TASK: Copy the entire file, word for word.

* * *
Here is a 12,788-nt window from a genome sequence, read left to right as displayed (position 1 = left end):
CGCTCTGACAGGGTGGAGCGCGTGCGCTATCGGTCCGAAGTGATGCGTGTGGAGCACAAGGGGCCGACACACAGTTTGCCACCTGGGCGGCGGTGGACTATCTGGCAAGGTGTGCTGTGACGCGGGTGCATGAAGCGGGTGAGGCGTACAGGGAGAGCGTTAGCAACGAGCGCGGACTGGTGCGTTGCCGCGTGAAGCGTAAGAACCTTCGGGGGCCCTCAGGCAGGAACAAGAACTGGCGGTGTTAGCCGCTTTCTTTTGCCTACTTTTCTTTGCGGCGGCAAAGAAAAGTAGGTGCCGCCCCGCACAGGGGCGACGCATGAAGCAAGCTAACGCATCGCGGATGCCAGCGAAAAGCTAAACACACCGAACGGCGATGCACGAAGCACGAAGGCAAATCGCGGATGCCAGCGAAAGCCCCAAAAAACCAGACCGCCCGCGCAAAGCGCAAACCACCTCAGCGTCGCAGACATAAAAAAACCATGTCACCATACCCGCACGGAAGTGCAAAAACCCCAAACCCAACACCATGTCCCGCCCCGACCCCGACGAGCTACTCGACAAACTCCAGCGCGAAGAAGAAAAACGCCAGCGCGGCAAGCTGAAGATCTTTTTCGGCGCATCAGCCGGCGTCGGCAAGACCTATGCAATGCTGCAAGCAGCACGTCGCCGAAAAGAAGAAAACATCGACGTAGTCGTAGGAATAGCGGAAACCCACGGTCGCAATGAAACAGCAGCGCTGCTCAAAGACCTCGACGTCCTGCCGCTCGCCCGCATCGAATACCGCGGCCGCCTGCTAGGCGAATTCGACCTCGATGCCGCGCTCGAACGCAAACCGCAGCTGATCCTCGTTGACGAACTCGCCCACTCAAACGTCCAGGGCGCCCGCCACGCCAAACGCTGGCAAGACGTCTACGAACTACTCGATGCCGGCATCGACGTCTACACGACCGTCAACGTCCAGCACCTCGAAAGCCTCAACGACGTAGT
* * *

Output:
Here is a 12,788-nt window from a genome sequence, read left to right as displayed (position 1 = left end):
CGCTCTGACAGGGTGGAGCGCGTGCGCTATCGGTCCGAAGTGATGCGTGTGGAGCACAAGGGGCCGACACACAGTTTGCCACCTGGGCGGCGGTGGACTATCTGGCAAGGTGTGCTGTGACGCGGGTGCATGAAGCGGGTGAGGCGTACAGGGAGAGCGTTAGCAACGAGCGCGGACTGGTGCGTTGCCGCGTGAAGCGTAAGAACCTTCGGGGGCCCTCAGGCAGGAACAAGAACTGGCGGTGTTAGCCGCTTTCTTTTGCCTACTTTTCTTTGCGGCGGCAAAGAAAAGTAGGTGCCGCCCCGCACAGGGGCGACGCATGAAGCAAGCTAACGCATCGCGGATGCCAGCGAAAAGCTAAACACACCGAACGGCGATGCACGAAGCACGAAGGCAAATCGCGGATGCCAGCGAAAGCCCCAAAAAACCAGACCGCCCGCGCAAAGCGCAAACCACCTCAGCGTCGCAGACATAAAAAAACCATGTCACCATACCCGCACGGAAGTGCAAAAACCCCAAACCCAACACCATGTCCCGCCCCGACCCCGACGAGCTACTCGACAAACTCCAGCGCGAAGAAGAAAAACGCCAGCGCGGCAAGCTGAAGATCTTTTTCGGCGCATCAGCCGGCGTCGGCAAGACCTATGCAATGCTGCAAGCAGCACGTCGCCGAAAAGAAGAAAACATCGACGTAGTCGTAGGAATAGCGGAAACCCACGGTCGCAATGAAACAGCAGCGCTGCTCAAAGACCTCGACGTCCTGCCGCTCGCCCGCATCGAATACCGCGGCCGCCTGCTAGGCGAATTCGACCTCGATGCCGCGCTCGAACGCAAACCGCAGCTGATCCTCGTTGACGAACTCGCCCACTCAAACGTCCAGGGCGCCCGCCACGCCAAACGCTGGCAAGACGTCTACGAACTACTCGATGCCGGCATCGACGTCTACACGACCGTCAACGTCCAGCACCTCGAAAGCCTCAACGACGTAGT